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Proton Grid Therapy: A Proof-of-Concept Study
Stockholm University, Faculty of Science, Department of Physics.
Stockholm University, Faculty of Science, Department of Physics.ORCID iD: 0000-0002-1099-733X
Stockholm University, Faculty of Science, Department of Physics.
Number of Authors: 42017 (English)In: Technology in Cancer Research and Treatment (Online), ISSN 1533-0346, E-ISSN 1533-0338, Vol. 16, no 6, p. 749-757Article in journal (Refereed) Published
Abstract [en]

In this work, we studied the possibility of merging proton therapy with grid therapy. We hypothesized that patients with larger targets containing solid tumor growth could benefit from being treated with this method, proton grid therapy. We performed treatment planning for 2 patients with abdominal cancer with the suggested proton grid therapy technique. The proton beam arrays were cross-fired over the target volume. Circular or rectangular beam element shapes (building up the beam grids) were evaluated in the planning. An optimization was performed to calculate the fluence from each beam grid element. The optimization objectives were set to create a homogeneous dose inside the target volume with the constraint of maintaining the grid structure of the dose distribution in the surrounding tissue. The proton beam elements constituting the grid remained narrow and parallel down to large depths in the tissue. The calculation results showed that it is possible to produce target doses ranging between 100% and 130% of the prescribed dose by cross-firing beam grids, incident from 4 directions. A sensitivity test showed that a small rotation or translation of one of the used grids, due to setup errors, had only a limited influence on the dose distribution produced in the target, if 4 beam arrays were used for the irradiation. Proton grid therapy is technically feasible at proton therapy centers equipped with spot scanning systems using existing tools. By cross-firing the proton beam grids, a low tissue dose in between the paths of the elemental beams can be maintained down to the vicinity of a deep-seated target. With proton grid therapy, it is possible to produce a dose distribution inside the target volume of similar uniformity as can be created with current clinical methods.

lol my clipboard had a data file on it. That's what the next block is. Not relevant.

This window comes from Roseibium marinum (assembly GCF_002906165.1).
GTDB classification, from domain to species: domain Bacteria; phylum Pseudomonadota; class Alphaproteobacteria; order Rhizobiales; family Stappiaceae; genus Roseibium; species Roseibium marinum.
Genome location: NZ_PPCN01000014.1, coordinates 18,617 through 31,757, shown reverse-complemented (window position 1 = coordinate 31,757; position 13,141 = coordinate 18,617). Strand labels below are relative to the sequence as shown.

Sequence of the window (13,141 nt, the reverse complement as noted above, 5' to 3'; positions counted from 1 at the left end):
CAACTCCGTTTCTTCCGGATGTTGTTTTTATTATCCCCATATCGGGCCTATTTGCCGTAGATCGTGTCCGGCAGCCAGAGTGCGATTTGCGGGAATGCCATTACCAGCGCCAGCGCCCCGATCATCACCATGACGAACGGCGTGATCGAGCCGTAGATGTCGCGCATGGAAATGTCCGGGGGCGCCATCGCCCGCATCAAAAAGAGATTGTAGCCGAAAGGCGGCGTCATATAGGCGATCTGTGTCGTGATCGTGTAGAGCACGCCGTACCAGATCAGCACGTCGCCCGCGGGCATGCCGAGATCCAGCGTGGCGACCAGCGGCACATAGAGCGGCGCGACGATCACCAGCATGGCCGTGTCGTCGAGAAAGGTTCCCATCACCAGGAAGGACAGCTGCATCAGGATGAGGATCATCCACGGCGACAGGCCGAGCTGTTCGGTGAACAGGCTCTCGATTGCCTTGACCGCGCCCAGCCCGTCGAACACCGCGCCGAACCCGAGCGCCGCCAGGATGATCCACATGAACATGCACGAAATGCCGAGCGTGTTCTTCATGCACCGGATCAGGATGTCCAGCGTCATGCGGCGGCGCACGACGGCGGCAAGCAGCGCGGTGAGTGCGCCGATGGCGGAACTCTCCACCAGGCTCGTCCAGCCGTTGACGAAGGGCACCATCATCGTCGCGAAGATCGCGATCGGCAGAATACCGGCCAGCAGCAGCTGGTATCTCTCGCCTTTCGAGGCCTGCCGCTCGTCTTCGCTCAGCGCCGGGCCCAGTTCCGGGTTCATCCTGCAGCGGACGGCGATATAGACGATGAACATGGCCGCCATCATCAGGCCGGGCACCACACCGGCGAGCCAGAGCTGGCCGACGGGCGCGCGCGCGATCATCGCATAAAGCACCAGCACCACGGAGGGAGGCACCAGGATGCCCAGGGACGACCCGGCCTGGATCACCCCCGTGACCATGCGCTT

Place, publisher, year, edition, pages
2017. Vol. 16, no 6, p. 749-757
Keywords [en]
proton therapy, grid therapy, proton grid therapy, spatially fractionated beams, treatment planning, new treatment method
National Category
Cancer and Oncology Physical Sciences
Research subject
Medical Radiation Physics
Identifiers
URN: urn:nbn:se:su:diva-152518DOI: 10.1177/1533034616681670ISI: 000418867900011OAI: oai:DiVA.org:su-152518DiVA, id: diva2:1180472
Available from: 2018-02-05 Created: 2018-02-05 Last updated: 2018-09-24Bibliographically approved
In thesis
1. Interlaced proton grid therapy: development of an innovative radiation treatment technique